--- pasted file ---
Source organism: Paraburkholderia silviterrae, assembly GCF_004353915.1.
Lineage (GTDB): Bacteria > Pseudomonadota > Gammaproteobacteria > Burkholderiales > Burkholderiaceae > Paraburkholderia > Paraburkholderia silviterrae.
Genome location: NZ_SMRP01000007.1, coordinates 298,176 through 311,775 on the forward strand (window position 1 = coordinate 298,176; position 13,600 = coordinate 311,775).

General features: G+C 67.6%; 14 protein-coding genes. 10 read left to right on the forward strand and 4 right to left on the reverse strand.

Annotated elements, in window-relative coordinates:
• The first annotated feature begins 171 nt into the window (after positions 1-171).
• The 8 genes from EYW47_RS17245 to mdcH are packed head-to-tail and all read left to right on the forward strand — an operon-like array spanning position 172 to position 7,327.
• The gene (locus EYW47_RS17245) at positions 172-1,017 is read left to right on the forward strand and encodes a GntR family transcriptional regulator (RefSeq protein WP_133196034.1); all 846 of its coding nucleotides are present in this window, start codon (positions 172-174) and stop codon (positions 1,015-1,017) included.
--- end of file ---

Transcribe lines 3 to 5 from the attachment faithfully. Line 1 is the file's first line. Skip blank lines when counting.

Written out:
Genome location: NZ_SMRP01000007.1, coordinates 298,176 through 311,775 on the forward strand (window position 1 = coordinate 298,176; position 13,600 = coordinate 311,775).

General features: G+C 67.6%; 14 protein-coding genes. 10 read left to right on the forward strand and 4 right to left on the reverse strand.

Annotated elements, in window-relative coordinates: